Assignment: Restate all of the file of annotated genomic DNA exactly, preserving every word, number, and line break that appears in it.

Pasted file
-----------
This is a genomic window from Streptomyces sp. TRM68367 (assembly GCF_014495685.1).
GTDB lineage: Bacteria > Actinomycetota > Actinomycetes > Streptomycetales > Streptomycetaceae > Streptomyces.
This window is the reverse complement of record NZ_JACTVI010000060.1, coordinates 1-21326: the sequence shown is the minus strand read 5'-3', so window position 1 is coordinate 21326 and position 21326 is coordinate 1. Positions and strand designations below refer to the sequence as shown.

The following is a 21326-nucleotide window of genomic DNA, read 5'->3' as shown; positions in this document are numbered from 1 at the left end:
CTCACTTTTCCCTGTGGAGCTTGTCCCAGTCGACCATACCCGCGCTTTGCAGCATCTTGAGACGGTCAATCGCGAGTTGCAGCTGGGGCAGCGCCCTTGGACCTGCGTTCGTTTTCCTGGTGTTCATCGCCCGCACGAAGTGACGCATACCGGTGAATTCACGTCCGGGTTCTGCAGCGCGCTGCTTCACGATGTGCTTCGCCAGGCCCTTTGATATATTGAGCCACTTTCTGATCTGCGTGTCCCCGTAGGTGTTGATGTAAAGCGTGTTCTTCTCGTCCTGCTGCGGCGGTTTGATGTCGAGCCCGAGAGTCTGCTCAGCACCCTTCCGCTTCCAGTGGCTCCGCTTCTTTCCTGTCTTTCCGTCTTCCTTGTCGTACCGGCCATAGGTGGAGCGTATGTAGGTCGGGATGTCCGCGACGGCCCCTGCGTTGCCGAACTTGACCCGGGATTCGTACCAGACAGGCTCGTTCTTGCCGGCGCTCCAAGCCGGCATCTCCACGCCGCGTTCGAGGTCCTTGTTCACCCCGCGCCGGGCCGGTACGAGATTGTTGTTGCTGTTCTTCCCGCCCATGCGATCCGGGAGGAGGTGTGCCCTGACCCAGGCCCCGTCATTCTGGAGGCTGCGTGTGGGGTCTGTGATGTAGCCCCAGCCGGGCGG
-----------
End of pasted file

This is a genomic window from Streptomyces sp. TRM68367 (assembly GCF_014495685.1).
GTDB lineage: Bacteria > Actinomycetota > Actinomycetes > Streptomycetales > Streptomycetaceae > Streptomyces.
This window is the reverse complement of record NZ_JACTVI010000060.1, coordinates 1-21326: the sequence shown is the minus strand read 5'-3', so window position 1 is coordinate 21326 and position 21326 is coordinate 1. Positions and strand designations below refer to the sequence as shown.

The following is a 21326-nucleotide window of genomic DNA, read 5'->3' as shown; positions in this document are numbered from 1 at the left end:
CTCACTTTTCCCTGTGGAGCTTGTCCCAGTCGACCATACCCGCGCTTTGCAGCATCTTGAGACGGTCAATCGCGAGTTGCAGCTGGGGCAGCGCCCTTGGACCTGCGTTCGTTTTCCTGGTGTTCATCGCCCGCACGAAGTGACGCATACCGGTGAATTCACGTCCGGGTTCTGCAGCGCGCTGCTTCACGATGTGCTTCGCCAGGCCCTTTGATATATTGAGCCACTTTCTGATCTGCGTGTCCCCGTAGGTGTTGATGTAAAGCGTGTTCTTCTCGTCCTGCTGCGGCGGTTTGATGTCGAGCCCGAGAGTCTGCTCAGCACCCTTCCGCTTCCAGTGGCTCCGCTTCTTTCCTGTCTTTCCGTCTTCCTTGTCGTACCGGCCATAGGTGGAGCGTATGTAGGTCGGGATGTCCGCGACGGCCCCTGCGTTGCCGAACTTGACCCGGGATTCGTACCAGACAGGCTCGTTCTTGCCGGCGCTCCAAGCCGGCATCTCCACGCCGCGTTCGAGGTCCTTGTTCACCCCGCGCCGGGCCGGTACGAGATTGTTGTTGCTGTTCTTCCCGCCCATGCGATCCGGGAGGAGGTGTGCCCTGACCCAGGCCCCGTCATTCTGGAGGCTGCGTGTGGGGTCTGTGATGTAGCCCCAGCCGGGCGG